to cause or attempt to cause an employer to discriminate against an employee in violation of subsection (a) (3) of this section or to discriminate against an employee with respect to whom membership in such organization has been denied or terminated on some ground other than his failure to tender the periodic dues and the initiation fees uniformly required as a condition of acquiring or retaining membership * * *. (29 U.S.C. § 158(b) (2) (1970).)
Section 8(a) (3) in turn forbids the employer
by discrimination in regard to hire or tenure of employment or any term or condition of employment to encourage or discourage membership in any labor organization * * *. (29 U.S.C. § 158(a) (3) (1970).)
The Union argues that the ninety-day grace period is a collateral benefit available to union members. It emphasizes that members assume many obligations and enjoy many rights that do not apply to nonmembers. The grace period is one such benefit, which Ms. Martin voluntarily chose to forego when she decided not to join the Union.
We are unpersuaded by this argument. Section 8(b) (2) relates to the union's influence upon the employer's actions. Regardless whether the Union may treat its members more favorably than nonmembers, it may not cause the employer to do so. The policies and practices of the Union at issue in this case require the employer to treat nonmembers more harshly than members. By its letter of July 19, 1976, demanding Martin's dismissal, the Union caused the Hospital to discriminate against an employee in a manner that would encourage union membership. This conduct by the Union constitutes an unfair labor practice under section 8(b) (2).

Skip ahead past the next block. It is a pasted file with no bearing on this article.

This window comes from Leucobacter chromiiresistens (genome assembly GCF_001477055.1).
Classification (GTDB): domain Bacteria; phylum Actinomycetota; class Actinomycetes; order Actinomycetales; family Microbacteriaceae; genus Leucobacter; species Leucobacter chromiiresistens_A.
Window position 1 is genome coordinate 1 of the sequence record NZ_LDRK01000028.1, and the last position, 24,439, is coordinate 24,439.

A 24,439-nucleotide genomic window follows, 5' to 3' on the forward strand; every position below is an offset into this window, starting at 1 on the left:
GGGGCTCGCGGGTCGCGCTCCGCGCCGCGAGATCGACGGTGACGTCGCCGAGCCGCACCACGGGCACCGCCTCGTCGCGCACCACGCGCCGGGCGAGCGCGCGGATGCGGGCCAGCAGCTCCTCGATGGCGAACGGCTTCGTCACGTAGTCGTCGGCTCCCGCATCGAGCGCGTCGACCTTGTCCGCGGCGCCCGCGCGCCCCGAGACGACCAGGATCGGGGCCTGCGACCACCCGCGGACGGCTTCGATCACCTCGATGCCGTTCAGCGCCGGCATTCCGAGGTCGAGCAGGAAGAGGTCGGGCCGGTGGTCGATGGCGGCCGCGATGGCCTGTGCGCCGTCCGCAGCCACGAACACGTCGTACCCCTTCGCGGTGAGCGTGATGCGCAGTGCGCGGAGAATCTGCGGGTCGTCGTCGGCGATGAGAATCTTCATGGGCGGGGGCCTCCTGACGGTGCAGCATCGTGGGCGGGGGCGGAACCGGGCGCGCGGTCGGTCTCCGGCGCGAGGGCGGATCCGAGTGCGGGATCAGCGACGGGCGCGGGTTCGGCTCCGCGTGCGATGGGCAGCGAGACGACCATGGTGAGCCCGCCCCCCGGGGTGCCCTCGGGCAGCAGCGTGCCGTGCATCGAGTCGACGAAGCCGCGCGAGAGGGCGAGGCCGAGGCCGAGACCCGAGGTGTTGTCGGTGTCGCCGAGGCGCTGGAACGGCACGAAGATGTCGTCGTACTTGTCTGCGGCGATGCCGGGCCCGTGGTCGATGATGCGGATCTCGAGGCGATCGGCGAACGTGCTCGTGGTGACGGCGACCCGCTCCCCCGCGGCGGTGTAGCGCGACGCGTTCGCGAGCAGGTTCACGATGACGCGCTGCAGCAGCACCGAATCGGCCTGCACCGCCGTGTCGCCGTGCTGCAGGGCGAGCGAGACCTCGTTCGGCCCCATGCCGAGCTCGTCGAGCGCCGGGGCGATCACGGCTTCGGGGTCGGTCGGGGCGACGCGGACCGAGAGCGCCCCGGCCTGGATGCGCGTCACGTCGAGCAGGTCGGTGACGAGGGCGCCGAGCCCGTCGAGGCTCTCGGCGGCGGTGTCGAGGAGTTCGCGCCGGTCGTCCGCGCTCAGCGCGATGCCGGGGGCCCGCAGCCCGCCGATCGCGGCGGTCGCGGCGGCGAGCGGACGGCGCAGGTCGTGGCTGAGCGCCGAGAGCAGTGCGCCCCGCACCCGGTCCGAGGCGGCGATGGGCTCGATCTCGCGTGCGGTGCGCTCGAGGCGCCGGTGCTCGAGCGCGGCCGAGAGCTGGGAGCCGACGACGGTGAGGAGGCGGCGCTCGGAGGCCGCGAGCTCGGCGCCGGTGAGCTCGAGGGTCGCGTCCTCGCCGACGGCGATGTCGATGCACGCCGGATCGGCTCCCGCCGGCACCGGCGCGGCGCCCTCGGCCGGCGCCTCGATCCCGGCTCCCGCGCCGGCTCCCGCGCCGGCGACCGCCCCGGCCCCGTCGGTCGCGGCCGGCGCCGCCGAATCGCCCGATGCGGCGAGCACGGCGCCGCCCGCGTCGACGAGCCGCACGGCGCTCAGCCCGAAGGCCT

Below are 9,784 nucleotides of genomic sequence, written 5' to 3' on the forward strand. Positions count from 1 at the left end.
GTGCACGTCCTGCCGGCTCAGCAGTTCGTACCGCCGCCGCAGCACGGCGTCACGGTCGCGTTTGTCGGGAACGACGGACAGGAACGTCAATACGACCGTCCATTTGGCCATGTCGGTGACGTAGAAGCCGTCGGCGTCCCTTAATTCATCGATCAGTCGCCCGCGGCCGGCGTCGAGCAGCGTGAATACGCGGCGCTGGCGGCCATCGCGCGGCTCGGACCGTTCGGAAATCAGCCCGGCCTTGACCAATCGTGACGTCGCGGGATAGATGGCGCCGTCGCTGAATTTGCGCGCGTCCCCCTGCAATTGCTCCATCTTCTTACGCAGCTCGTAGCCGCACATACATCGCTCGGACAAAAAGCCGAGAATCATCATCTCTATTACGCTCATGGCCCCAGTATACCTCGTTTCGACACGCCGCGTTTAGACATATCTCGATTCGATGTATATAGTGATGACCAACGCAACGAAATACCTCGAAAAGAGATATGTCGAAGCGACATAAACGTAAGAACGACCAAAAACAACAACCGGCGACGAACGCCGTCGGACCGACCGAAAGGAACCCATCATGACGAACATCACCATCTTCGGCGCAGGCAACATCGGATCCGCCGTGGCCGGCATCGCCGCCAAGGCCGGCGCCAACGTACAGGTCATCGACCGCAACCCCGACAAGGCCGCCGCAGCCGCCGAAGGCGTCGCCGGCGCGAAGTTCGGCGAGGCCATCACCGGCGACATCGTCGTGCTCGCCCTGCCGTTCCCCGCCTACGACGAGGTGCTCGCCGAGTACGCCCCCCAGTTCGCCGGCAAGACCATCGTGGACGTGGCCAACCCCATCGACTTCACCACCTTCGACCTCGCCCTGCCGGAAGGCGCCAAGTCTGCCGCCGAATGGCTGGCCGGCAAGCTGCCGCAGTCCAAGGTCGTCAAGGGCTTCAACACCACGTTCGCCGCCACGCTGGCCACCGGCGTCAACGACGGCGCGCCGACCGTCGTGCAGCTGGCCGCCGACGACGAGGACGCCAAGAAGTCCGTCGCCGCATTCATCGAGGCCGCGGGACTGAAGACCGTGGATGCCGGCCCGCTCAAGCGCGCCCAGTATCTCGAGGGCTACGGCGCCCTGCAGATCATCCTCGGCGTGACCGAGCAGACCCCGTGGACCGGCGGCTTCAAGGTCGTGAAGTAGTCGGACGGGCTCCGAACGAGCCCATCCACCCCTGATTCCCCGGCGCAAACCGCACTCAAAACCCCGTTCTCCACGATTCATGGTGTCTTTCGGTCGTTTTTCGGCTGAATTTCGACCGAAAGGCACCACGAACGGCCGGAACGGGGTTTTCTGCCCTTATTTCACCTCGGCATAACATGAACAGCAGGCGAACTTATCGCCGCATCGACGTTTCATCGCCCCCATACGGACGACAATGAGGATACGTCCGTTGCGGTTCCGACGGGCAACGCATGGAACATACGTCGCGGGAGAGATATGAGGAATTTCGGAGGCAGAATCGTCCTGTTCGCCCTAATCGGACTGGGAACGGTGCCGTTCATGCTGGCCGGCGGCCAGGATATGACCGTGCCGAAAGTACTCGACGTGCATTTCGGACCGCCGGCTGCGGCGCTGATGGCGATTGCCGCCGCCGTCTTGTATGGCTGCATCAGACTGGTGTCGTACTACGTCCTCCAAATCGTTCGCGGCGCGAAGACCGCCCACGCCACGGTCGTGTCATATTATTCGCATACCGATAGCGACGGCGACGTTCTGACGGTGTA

We affirm and grant enforcement of the Board's order on the basis of this section 8(b) (2) violation.2
That provision reads:
(b) It shall be an unfair labor practice for a labor organization or its agents-
(1) to restrain or coerce (A) employees in the exercise of the rights guaranteed in section 157 of this title: Provided, That this paragraph shall not impair the right of a labor organization to prescribe its own rules with respect to the acquisition or retention of membership therein * * *. (29 U.S.C. § 158(b) (1) (A) (1970).)
Because of our decision, we find it unnecessary to discuss the section 8(b) (1) (A) violation